Generic Name: palonosetron (injection)
- What is palonosetron?
- What are the possible side effects of palonosetron?
- What is the most important information I should know about palonosetron?
- What should I discuss with my health care provider before receiving palonosetron?
- How is palonosetron given?
- What happens if I miss a dose?
- What happens if I overdose?
- What should I avoid while receiving palonosetron?
- What other drugs will affect palonosetron?
- Where can I get more information?
What is palonosetron?
Palonosetron is used in children as young as 1 month old only to prevent nausea and vomiting caused by cancer medicine.
Palonosetron may also be used for purposes not listed in this medication guide.
What are the possible side effects of palonosetron?
Get emergency medical help if you have signs of an allergic reaction: hives; chest pain, difficult breathing; swelling of your face, lips, tongue, or throat.
Seek medical attention right away if you have symptoms of serotonin syndrome, such as: agitation, hallucinations, fever, sweating, shivering, fast heart rate, muscle stiffness, twitching, loss of coordination, nausea, vomiting, or diarrhea.
Common side effects may include:
- nausea, vomiting;
- slow heartbeats; or
This is not a complete list of side effects and others may occur. Call your doctor for medical advice about side effects. You may report side effects to FDA at 1-800-FDA-1088.
What is the most important information I should know about palonosetron?
Before you receive palonosetron, tell your doctor about all your medical conditions or allergies, and all the medicines you are using. Also make sure your doctor knows if you are pregnant or breast-feeding.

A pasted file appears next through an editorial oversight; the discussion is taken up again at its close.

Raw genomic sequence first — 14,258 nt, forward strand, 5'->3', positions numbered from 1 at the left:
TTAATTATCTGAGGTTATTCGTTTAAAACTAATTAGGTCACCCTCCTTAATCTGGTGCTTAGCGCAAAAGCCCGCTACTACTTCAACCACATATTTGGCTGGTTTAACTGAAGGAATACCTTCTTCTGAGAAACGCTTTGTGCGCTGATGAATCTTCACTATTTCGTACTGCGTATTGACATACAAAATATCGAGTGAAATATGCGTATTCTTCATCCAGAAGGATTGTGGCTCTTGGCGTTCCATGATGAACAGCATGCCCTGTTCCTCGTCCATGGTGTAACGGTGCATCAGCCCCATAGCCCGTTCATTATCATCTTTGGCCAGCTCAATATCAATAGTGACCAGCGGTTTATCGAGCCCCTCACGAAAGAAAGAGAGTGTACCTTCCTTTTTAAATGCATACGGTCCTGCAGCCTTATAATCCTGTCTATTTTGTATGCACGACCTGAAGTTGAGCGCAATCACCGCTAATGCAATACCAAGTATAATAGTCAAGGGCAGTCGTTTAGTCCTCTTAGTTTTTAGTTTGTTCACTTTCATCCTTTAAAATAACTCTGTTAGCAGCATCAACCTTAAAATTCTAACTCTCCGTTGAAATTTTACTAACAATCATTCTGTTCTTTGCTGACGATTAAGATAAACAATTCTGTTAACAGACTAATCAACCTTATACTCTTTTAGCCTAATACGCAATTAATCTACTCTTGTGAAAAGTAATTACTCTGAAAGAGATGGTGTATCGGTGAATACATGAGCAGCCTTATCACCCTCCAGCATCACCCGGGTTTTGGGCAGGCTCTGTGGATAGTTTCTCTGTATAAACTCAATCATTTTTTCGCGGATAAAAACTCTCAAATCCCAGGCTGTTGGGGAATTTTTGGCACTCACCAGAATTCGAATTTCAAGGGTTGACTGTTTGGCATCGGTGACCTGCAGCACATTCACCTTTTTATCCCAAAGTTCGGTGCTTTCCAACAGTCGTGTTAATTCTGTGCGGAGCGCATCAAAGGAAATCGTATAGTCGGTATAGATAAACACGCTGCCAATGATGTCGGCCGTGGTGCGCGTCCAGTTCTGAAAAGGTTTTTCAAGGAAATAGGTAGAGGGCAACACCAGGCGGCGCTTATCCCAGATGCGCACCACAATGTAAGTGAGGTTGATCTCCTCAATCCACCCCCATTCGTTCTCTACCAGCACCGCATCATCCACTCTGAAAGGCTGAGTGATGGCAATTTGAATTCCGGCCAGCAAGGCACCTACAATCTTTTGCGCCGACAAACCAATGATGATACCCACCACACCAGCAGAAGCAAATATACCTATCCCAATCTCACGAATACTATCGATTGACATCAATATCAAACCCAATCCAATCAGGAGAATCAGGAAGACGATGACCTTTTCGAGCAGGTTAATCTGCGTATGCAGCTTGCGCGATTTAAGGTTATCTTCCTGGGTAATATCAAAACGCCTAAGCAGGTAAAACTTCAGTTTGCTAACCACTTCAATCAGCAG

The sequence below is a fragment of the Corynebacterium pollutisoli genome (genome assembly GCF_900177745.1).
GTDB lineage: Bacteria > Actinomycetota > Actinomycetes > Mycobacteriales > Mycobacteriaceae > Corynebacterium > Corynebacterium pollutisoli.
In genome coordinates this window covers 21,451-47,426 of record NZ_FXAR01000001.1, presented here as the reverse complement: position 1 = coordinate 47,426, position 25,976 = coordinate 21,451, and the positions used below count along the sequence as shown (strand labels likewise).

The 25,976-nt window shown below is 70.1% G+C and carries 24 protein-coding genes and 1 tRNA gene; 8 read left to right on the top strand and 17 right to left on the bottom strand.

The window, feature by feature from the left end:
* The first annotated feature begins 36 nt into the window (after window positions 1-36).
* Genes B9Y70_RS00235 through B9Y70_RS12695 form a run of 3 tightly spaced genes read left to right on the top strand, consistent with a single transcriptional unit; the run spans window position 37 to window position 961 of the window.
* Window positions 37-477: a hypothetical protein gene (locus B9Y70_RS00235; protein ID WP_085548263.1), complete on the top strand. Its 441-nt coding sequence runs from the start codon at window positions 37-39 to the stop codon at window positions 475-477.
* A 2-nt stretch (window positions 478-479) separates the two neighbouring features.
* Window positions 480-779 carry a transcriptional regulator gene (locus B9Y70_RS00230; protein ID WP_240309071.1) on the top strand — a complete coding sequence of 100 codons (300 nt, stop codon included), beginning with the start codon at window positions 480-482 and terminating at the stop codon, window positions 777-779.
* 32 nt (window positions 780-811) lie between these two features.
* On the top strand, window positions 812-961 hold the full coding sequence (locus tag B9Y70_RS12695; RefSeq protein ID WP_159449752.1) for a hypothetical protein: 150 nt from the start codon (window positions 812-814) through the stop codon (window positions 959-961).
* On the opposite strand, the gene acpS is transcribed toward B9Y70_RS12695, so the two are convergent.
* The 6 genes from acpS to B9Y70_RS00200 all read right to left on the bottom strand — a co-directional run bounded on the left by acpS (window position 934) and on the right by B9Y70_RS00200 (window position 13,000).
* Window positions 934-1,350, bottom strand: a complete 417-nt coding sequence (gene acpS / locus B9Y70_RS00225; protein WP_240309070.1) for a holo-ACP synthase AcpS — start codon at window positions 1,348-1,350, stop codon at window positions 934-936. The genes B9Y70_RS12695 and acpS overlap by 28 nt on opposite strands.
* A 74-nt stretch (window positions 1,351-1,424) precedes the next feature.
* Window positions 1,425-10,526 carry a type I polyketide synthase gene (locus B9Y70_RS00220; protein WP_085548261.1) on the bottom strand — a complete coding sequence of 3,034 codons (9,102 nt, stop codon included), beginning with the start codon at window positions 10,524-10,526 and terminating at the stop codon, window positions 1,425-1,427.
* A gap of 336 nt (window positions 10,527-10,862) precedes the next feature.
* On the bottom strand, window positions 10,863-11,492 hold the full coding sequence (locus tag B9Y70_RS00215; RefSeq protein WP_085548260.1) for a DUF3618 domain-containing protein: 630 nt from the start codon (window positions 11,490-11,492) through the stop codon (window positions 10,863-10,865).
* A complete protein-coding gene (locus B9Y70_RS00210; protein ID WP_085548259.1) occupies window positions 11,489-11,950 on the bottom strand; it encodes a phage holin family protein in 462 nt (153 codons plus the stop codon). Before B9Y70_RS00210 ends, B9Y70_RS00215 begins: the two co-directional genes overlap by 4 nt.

What should I discuss with my health care provider before receiving palonosetron?
You should not be treated with palonosetron if you are allergic to it.
Tell your doctor if you have ever had an allergic reaction to a similar medicine for nausea or vomiting, such as dolasetron (Anzemet) or ondansetron (Zofran).
Be sure your doctor knows if you also take stimulant medicine, opioid medicine, herbal products, or medicine for depression, mental illness, Parkinson's disease, migraine headaches, serious infections, or prevention of nausea and vomiting. These medicines may interact with palonosetron and cause a serious condition called serotonin syndrome.
Tell your doctor if you are pregnant or breast-feeding.
How is palonosetron given?
Palonosetron is given as an infusion into a vein. A healthcare provider will give you this injection.
Palonosetron is usually given 30 minutes before chemotherapy, or right before you are given anesthesia for surgery.
What happens if I miss a dose?
Because you will receive palonosetron in a clinical setting, you are not likely to miss a dose.
What happens if I overdose?
Since this medicine is given by a healthcare professional in a medical setting, an overdose is unlikely to occur.
What should I avoid while receiving palonosetron?
Follow your doctor's instructions about any restrictions on food, beverages, or activity.
What other drugs will affect palonosetron?
Many drugs can affect palonosetron. This includes prescription and over-the-counter medicines, vitamins, and herbal products. Not all possible interactions are listed here. Tell your doctor about all your current medicines and any medicine you start or stop using.
Where can I get more information?
Your doctor or pharmacist can provide more information about palonosetron.
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